And now Jesus gets specific about what will happen to the disciples themselves.  They’ll be handed over, just like Jesus was to the ruling Jewish councils at various places.  They will be beaten with the 40 lashed minus one. On Jesus’ account they will stand before governors and even kings.  All of this is narrated to us in our own Bibles in the Book of Acts and the letters of Paul. We have all read those passages, I’m sure. In other words, this stuff has already happened.
But Jesus’ message here is that his disciples aren’t to lose heart.  When they face persecution for his sake, the Holy Spirit will give them words to say.  Look at Acts chapter 7 and you’ll see that St. Stephen, an early martyr, delivered eloquent testimony to God’s might acts of salvation leading to Christ—all why one Saul of Tarsus stood by and watched.  And then that same Saul was converted and brought testimony to Christ all the way to Caesar in Rome before dying by being beheaded under mad Emperor Nero.
Brother would betray brother and a father his child. Children would turn on their parents and even put them to death. And Jesus’ disciples would be hated by many.  Just look at the Book of Acts and you’ll see that this prophecy has been fulfilled already. Life was indeed very tough for the early church. And Jesus’ words here gave them great hope. That meant that they were faithful, that the gospel continued to be shared and preached and believed – Thank God! Because that means that the church continued even to today, and so you and I have heard that gospel and can also join together with the saints and with God in love and truth.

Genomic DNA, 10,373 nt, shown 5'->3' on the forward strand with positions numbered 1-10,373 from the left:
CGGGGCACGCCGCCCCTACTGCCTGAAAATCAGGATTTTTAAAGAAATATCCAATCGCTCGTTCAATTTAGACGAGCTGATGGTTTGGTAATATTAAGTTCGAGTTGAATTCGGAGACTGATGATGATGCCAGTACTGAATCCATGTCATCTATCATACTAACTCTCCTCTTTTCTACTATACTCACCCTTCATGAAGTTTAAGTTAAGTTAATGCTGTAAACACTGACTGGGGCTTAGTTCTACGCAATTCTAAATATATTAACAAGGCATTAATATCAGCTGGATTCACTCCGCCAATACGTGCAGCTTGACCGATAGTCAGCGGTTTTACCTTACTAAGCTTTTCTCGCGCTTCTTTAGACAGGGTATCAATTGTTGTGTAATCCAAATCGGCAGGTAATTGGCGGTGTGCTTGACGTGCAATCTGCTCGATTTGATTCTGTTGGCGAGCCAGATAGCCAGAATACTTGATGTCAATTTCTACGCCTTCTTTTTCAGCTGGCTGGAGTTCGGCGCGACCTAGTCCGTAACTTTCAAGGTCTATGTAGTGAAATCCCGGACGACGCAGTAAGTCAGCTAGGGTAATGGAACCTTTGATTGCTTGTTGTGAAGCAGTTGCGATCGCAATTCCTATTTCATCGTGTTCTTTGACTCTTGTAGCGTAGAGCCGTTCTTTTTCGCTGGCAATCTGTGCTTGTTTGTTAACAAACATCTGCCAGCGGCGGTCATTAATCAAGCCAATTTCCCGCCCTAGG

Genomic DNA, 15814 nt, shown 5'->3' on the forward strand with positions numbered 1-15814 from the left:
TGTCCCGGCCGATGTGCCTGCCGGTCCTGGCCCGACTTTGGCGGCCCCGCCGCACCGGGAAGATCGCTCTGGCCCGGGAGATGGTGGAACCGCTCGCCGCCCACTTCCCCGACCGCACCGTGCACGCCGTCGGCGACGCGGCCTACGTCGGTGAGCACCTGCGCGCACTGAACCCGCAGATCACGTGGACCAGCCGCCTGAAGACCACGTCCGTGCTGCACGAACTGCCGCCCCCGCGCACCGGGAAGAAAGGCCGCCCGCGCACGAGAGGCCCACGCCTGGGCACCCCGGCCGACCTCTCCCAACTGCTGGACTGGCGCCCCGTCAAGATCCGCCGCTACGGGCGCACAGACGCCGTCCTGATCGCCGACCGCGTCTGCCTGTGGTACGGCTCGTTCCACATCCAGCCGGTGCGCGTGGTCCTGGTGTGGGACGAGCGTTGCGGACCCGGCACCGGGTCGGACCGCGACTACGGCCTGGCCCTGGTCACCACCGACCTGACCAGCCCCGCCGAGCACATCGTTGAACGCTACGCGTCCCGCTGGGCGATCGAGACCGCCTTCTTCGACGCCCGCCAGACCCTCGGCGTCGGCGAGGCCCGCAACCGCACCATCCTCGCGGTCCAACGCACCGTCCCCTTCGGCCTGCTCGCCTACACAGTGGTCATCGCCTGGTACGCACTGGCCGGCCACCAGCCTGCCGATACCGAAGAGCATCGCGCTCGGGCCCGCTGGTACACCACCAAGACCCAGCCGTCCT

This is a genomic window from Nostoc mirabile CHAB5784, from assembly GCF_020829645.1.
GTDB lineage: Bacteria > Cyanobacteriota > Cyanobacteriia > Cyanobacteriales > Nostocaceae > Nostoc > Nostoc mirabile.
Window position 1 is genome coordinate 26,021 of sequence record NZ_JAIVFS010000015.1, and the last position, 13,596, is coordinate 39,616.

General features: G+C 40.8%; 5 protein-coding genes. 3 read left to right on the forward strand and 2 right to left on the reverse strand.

And now we get to the heart of the prophecy. In verse 14 we read “when you see the abomination that causes desolation standing where he does not belong—let the reader understand—then let those who are in Judea flee to the mountains.”  Pardon the pun, but this is the crux of the matter, the nail in the coffin that proves that the events Jesus is here speaking about happened with the destruction of the Temple in AD 70.